House Dems grill T-Mobile, Sprint execs on merger

House Democrats on Wednesday pressed executives for T-Mobile and Sprint about their proposed $26 billion merger for the two wireless carriers, raising concerns about the impact on workers and consumers.

In the hearing before a House Energy and Commerce subcommittee, T-Mobile CEO John Legere and Sprint executive chairman Marcelo Claure tried to convince Democrats of the benefits of the deal, which would combine two of the country's four largest wireless operators. But lawmakers were skeptical of their pitch.


“I appreciate both executives’ statements that they believe that this merger will benefit consumers and result in lower prices — and their commitments to an accelerated deployment of 5G and promises of expanded rural broadband,” said Rep. Mike Doyle (D-Pa.), who chairs the Energy and Commerce Subcommittee on Communications and Technology.

“However, I’ve seen a lot of mergers in this industry and others, and it’s hard to think of one where consolidation didn’t result in people losing their jobs, prices going up and innovation being stifled,“ Doyle continued.

The two companies are hoping to sell regulators on the deal with commitments to use the combination to build a competitive 5G network and by vowing not to raise prices on customers for the first three years. But Democrats, consumer advocates and labor groups have railed against the prospect of losing one of the country's four national wireless providers.

When asked by Doyle what was different about this merger, Legere argued that the “complementary nature” of the two networks will help expand access and lower prices.

“This is a unique merger where the outcome of this merger will be a significant increase in supply in the form of eight times the capacity that our network will make available,” Legere said.

The deal has become a political target for many Democrats.

On Tuesday, eight Democratic or independent senators — six of whom have either entered the race or are considering running for president in 2020 — sent letters to regulators urging them to block the deal.

“This merger will turn the clock back, returning Americans to the dark days of heavily consolidated markets and less competition, with all of the resulting harms,” the senators wrote to the Federal Communications Commission (FCC) and the Department of Justice (DOJ).

Legere and Claure sought to push back against predictions that their combined company will be a job-killer.

Chris Shelton, president of the labor group Communications Workers of America, told the committee that he expects the deal will result in a loss of 30,000 jobs.

“Trusting Sprint and T-Mobile with American jobs is like trusting a vampire at a blood bank,” Shelton said.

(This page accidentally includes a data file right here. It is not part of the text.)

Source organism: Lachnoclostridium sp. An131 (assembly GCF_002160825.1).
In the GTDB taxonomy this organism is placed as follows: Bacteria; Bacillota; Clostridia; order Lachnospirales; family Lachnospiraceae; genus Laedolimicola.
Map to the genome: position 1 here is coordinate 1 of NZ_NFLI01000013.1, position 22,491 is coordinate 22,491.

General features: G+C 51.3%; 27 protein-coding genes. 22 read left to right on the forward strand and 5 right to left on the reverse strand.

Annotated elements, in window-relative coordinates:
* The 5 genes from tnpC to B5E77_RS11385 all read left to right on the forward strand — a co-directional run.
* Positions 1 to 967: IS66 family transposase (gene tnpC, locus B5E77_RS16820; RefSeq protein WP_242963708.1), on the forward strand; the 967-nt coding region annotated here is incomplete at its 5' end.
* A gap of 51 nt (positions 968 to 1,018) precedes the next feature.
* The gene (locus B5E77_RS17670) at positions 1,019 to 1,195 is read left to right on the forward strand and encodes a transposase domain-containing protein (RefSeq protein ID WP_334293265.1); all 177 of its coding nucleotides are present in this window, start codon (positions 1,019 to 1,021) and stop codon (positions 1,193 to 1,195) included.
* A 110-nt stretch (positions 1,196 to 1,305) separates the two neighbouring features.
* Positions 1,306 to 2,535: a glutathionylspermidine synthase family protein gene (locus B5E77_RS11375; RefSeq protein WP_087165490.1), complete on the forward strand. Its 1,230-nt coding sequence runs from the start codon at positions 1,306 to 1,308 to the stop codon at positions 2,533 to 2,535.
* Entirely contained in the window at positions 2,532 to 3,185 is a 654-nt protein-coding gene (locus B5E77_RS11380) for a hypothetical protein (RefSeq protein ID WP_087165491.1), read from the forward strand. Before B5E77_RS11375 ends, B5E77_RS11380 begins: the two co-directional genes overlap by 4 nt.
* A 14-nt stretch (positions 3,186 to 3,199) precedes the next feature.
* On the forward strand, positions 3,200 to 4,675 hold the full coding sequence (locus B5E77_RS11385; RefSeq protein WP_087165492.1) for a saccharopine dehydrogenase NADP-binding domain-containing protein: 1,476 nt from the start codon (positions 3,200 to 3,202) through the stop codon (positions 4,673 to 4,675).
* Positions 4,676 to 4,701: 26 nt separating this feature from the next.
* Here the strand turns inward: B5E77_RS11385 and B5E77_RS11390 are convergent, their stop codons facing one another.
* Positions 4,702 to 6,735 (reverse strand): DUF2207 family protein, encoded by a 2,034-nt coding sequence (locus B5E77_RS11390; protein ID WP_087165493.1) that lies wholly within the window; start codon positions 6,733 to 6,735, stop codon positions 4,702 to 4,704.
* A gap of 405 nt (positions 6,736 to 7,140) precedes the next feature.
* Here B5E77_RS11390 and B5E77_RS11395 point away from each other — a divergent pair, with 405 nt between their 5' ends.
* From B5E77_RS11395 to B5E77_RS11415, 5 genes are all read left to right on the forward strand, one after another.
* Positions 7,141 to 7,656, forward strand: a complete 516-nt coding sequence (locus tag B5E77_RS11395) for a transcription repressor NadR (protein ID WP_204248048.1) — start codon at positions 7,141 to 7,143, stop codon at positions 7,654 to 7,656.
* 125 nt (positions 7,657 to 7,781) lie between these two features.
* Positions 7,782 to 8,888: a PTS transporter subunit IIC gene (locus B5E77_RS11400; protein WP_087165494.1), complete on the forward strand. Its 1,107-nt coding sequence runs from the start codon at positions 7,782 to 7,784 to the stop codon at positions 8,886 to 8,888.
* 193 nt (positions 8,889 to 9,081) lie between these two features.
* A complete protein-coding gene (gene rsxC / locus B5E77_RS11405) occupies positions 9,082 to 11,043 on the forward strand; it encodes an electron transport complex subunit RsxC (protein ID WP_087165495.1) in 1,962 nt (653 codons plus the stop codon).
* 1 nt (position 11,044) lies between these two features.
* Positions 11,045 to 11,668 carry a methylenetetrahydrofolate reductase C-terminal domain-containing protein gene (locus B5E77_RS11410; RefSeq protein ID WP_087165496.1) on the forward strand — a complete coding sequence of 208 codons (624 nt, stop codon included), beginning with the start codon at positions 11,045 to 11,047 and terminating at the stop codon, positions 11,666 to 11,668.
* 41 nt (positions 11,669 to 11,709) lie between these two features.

But Legere promised that the merger will be “jobs positive,” with 3,600 new workers in the year after the deal closes and 11,000 more over the next six years.

Last week, he told the FCC that the combined company, which will be called "New T-Mobile," would not raise rate plans for customers for the first three years.

Critics say that promise is not enough, and some observers speculated that the move could be a sign that the regulators reviewing the deal have raised concerns that it could lead to consumers paying higher prices.

"The notion that they are getting pushback – from somewhere – about pricing in a three-player market can’t be shocking," telecom analyst Craig Moffett wrote in a note to investors last week. "But it can’t be seen as good news for the deal’s prospects."

Lawmakers do not get to approve the deal, but it must still pass muster before the DOJ and FCC.

The deal has already passed some regulatory hurdles. In December, a government review board, the Committee on Foreign Investment in the U.S., approved the plan after the companies agreed to scale back business dealings with Chinese firm Huawei, seen as a national security threat by U.S. intelligence.

In recent weeks, Sprint and T-Mobile have also been ramping up their efforts to secure approval.

In addition to promising price freezes, the companies have also touted their commitment to building out the 5G network, a priority for the Trump administration, which is worried about losing ground to China.

And the merger has been buoyed by the support of some prominent Democrats, including former FCC Commissioner Mignon Clyburn, who is advising on the merger.

Clyburn was seen as a prominent consumer advocate during her tenure on the FCC.

Earlier this month, she touted the merger's promise of expanding broadband access.

“Affordable broadband access for me is a critical priority, particularly for those Americans who are underserved or who currently have no viable options at this time,” Clyburn told The Hill.

Those efforts underscore the high political stakes for the deal which comes at a time of increased scrutiny on tech and telecom companies.

For T-Mobile and Sprint, the final push for approval is the end of a long effort. The companies first floated a merger in 2014 during the Obama administration. Regulators at that time discouraged the companies from going forward.

Trump regulators have provided little insight into their review of the deal, which T-Mobile and Sprint hope to finalize this spring.

Updated at 4:07 p.m.